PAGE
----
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Tragedies Of The Holocaust Essay

990 words - 4 pages

In Nazi occupied Europe, concentration camps were springing up everywhere. One in particular that started small would soon rise from the bottom to become one of the biggest camps during World War II. It would be liable for the death of thousands. Forever it will be a model of what hatred and judgment can become if permitted to rule over all. Our past becomes a lesson for humanity to learn from. The Bergen-Belsen concentration camp, although tragic, can be looked at as a stepping stone of our maturing society.
Belsen had a rocky beginning but rapidly rose to one be one of most well-known camps of the Holocaust. The Belsen base camp was founded in 1940 by German military officers (Vallentine). Located south of the two villages Bergen and Belse, the camp is correspondingly eleven miles from Celle, Germany (Vallentine). Strictly a prisoner of war camp until 1943, the Belsen concentration camp held thousands of prisoners (Vallentine). During its reign, the Bergen-Belsen camp held Jews, prisoners of war, Gypsies, political prisoners, criminals, homosexuals, and Jehovah Witnesses (Vallentine). The camp was later to become one of the most notorious.
There were few survivors compared to the number that entered Bergen-Belsen. Of these were Leslie Meisels and Agnes Sassoon. Meisels stated that he remembers the camp clearly (“York Region Man to Share Story of Struggle in Concentration Camp). He believes that he was alive simply because of blessing and faith (“York Region Man to Share Story of Struggle in Concentration Camp). Each day, Meisels recalls, he was fed soggy turnip soup and a slice of bread ("York Region Man to Share Story of Struggle in Concentration Camp"). He weighed a meager seventy-five pounds upon release, losing a hundred pounds ("York Region Man to Share Story of Struggle in Concentration Camp"). Meisels’ experience left him with a conviction to tell his story and encourage others to take a stand against persecution and judgment.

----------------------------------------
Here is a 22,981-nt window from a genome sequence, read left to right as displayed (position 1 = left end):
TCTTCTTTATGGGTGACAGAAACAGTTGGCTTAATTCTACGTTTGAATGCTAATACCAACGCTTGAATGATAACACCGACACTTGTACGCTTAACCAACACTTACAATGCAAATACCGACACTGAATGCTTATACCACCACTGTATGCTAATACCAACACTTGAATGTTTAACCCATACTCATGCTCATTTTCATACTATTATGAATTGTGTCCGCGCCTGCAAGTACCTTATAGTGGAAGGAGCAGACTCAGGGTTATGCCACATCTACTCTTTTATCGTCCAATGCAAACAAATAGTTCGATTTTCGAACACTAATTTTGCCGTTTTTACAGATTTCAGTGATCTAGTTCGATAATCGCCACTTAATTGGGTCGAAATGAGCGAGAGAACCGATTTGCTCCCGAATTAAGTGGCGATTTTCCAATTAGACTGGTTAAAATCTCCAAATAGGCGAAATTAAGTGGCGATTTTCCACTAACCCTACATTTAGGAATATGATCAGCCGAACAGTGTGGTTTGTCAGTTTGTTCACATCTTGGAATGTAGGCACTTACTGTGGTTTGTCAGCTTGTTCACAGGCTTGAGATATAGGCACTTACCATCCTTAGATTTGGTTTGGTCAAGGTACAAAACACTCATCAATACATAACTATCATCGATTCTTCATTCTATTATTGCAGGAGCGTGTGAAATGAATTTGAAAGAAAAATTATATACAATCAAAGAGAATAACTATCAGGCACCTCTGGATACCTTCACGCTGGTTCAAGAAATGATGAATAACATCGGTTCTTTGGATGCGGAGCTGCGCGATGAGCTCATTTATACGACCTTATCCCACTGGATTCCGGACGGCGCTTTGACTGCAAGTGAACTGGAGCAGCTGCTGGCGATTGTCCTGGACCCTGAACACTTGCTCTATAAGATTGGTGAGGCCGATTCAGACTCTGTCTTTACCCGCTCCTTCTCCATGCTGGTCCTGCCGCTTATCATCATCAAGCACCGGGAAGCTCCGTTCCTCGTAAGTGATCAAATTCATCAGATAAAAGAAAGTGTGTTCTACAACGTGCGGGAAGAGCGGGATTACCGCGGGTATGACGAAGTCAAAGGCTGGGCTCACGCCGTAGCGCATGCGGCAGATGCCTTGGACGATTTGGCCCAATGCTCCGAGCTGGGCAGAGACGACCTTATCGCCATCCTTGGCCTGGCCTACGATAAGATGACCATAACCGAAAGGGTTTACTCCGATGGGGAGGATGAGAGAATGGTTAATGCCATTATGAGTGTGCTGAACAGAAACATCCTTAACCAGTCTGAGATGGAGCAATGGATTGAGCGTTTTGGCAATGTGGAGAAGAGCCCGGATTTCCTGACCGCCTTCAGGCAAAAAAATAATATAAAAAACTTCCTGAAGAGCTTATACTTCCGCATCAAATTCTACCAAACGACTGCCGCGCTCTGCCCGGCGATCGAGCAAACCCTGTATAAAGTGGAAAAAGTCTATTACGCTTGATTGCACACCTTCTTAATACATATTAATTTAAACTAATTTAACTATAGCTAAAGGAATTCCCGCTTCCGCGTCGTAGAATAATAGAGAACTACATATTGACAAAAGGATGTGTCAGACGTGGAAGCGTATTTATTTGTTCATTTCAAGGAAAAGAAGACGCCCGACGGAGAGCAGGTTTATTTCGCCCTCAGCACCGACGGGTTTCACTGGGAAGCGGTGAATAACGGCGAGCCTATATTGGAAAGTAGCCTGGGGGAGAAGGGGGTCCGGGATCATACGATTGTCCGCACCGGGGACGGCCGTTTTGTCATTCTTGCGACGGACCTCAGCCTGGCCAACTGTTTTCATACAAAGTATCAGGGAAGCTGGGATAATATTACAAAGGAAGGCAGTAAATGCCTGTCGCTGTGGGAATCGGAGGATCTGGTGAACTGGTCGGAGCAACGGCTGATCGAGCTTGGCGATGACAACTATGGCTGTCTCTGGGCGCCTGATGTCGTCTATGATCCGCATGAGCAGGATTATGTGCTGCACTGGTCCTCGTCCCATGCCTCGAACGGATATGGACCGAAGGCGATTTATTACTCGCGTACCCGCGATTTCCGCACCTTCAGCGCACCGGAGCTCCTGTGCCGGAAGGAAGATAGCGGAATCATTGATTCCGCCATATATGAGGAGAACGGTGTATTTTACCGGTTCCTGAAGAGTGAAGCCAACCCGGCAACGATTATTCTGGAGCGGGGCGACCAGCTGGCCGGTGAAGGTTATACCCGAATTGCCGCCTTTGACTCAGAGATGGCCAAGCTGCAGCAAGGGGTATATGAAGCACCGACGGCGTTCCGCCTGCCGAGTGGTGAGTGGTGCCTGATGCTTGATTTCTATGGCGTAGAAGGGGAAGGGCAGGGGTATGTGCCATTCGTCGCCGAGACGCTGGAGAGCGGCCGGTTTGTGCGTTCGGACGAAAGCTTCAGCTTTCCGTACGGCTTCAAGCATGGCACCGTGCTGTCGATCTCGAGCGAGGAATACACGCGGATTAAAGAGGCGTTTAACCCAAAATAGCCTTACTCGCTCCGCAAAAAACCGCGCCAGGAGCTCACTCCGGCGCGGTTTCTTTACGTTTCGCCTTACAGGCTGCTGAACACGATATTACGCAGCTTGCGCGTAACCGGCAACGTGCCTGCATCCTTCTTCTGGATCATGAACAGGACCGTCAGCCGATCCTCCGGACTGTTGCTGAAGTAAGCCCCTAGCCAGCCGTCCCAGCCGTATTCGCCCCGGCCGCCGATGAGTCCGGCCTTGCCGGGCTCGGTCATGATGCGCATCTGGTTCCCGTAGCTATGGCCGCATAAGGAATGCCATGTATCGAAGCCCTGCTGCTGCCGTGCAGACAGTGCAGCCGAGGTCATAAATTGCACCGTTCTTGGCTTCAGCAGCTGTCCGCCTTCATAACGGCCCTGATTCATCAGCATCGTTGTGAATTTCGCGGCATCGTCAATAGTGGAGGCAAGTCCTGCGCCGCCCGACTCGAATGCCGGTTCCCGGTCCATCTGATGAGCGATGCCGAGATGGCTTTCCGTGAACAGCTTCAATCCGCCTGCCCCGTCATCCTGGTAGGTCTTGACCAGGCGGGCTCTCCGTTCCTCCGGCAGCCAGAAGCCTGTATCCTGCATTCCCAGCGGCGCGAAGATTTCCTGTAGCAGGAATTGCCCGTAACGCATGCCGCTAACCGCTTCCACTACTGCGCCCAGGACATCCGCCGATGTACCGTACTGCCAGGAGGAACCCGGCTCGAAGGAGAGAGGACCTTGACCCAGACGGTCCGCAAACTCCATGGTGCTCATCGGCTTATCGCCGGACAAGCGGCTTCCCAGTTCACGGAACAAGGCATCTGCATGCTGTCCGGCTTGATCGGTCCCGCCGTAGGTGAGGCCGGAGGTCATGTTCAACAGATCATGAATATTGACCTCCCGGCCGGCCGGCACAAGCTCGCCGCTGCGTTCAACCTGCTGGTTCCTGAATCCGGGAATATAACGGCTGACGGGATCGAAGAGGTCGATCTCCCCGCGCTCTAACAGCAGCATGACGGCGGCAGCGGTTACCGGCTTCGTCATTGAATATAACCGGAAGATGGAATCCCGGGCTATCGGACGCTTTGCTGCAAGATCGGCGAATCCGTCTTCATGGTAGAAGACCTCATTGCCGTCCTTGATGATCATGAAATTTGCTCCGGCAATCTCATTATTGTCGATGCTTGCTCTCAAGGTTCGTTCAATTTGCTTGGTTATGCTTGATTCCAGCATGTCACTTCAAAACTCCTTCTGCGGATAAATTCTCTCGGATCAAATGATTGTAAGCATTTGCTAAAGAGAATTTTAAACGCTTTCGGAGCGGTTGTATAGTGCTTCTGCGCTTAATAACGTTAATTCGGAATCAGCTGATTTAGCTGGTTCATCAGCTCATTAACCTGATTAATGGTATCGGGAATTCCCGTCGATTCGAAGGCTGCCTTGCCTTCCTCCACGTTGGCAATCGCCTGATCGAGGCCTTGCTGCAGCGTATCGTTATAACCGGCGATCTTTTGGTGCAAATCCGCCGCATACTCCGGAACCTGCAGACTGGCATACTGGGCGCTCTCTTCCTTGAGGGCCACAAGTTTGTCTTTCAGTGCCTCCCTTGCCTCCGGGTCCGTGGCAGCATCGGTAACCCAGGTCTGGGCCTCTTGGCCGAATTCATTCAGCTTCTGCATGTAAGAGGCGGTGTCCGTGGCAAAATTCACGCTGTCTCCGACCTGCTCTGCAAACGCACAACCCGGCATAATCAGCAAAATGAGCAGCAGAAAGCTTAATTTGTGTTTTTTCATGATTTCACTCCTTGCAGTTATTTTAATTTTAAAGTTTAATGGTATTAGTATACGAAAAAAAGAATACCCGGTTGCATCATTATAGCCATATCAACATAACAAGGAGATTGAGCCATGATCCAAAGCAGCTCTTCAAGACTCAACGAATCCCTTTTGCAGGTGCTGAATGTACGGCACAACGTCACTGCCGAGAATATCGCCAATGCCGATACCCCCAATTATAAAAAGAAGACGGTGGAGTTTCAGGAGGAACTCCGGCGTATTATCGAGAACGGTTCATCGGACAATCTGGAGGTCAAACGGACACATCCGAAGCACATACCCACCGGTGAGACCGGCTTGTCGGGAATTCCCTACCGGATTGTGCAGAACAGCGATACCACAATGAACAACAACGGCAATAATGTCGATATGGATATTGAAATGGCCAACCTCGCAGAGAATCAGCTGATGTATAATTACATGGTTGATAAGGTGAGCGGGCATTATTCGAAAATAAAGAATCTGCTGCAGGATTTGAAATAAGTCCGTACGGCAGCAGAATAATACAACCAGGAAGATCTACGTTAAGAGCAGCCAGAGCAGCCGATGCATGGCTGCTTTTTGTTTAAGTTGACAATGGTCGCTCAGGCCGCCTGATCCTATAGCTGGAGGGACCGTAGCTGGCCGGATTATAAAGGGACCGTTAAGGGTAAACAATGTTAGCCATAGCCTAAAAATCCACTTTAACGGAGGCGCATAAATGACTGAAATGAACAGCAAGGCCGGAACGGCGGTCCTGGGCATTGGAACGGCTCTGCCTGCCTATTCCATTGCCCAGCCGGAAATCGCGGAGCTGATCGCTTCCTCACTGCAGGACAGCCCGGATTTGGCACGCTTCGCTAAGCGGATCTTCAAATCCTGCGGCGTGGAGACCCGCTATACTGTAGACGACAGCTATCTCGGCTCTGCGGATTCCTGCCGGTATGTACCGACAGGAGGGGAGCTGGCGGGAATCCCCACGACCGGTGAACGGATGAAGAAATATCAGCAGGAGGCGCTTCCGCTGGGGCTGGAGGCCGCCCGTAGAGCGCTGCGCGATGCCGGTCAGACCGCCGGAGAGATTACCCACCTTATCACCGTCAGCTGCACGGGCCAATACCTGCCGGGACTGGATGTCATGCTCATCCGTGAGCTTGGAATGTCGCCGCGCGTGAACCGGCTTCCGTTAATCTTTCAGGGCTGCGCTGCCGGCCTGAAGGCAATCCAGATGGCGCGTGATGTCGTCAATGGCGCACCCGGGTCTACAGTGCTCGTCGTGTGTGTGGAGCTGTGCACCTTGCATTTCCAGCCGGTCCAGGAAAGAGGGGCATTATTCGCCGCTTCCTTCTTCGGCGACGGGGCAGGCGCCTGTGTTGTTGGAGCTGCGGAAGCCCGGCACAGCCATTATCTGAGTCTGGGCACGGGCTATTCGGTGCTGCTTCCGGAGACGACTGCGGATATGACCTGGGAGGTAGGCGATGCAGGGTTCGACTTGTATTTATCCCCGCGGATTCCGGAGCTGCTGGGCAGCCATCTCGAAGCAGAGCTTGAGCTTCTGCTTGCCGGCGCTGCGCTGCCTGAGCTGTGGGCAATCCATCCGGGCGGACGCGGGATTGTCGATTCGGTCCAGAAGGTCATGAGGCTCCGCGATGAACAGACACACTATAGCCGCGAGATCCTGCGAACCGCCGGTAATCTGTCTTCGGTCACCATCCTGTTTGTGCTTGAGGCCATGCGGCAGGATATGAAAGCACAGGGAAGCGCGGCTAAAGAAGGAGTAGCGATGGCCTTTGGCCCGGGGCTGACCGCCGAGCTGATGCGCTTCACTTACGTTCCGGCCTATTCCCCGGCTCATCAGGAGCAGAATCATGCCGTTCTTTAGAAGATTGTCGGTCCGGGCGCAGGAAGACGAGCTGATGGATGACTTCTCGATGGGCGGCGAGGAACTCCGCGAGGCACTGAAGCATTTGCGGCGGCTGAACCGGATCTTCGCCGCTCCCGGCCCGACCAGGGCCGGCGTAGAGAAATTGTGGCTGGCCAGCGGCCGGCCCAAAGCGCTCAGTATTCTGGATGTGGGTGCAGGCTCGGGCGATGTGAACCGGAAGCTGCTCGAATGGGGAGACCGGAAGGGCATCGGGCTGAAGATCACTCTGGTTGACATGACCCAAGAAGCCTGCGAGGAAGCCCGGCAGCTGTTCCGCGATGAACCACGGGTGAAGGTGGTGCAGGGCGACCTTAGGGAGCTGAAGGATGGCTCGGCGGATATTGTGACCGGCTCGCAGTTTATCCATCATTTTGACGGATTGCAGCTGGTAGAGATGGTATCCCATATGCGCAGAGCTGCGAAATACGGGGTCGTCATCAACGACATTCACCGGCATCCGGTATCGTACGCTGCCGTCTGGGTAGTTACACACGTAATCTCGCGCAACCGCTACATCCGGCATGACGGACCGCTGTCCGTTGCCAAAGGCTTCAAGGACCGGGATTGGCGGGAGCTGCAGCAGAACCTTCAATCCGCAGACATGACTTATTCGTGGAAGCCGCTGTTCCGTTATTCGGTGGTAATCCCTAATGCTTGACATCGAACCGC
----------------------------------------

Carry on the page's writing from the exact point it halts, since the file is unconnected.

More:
Another victim, Agnes Sassoon, shared her account. In October 1944, she went to a Jewish school in Budapest (Doerry). After classes one day, she and the rest of her peers were forced to board Nazi vehicles (Doerry). An unfamiliar lady, told her to say that she was her daughter so she was allowed to board the adult truck; none of the other children were heard from again (Doerry). Sadly, none of the children’s parents were notified (Doerry). Sassoon recalls witnessing elderly and fragile dying due to the circumstances (Doerry). She was forced to go on death marches, cram into cattle carts, and occasionally relocate by automobile (Doerry). When interviewed, she has no memory of any Nazi showing her any sympathy (Doerry). When the war ended, Sassoon was being held in the Belsen concentration camp (Doerry). Agness, too, used her story as an example for what persecution can evolve into.
Bergen-Belsen was catastrophic by the time it was liberated. It was freed on April 15th, 1945 ("1945: British Troops Liberate...

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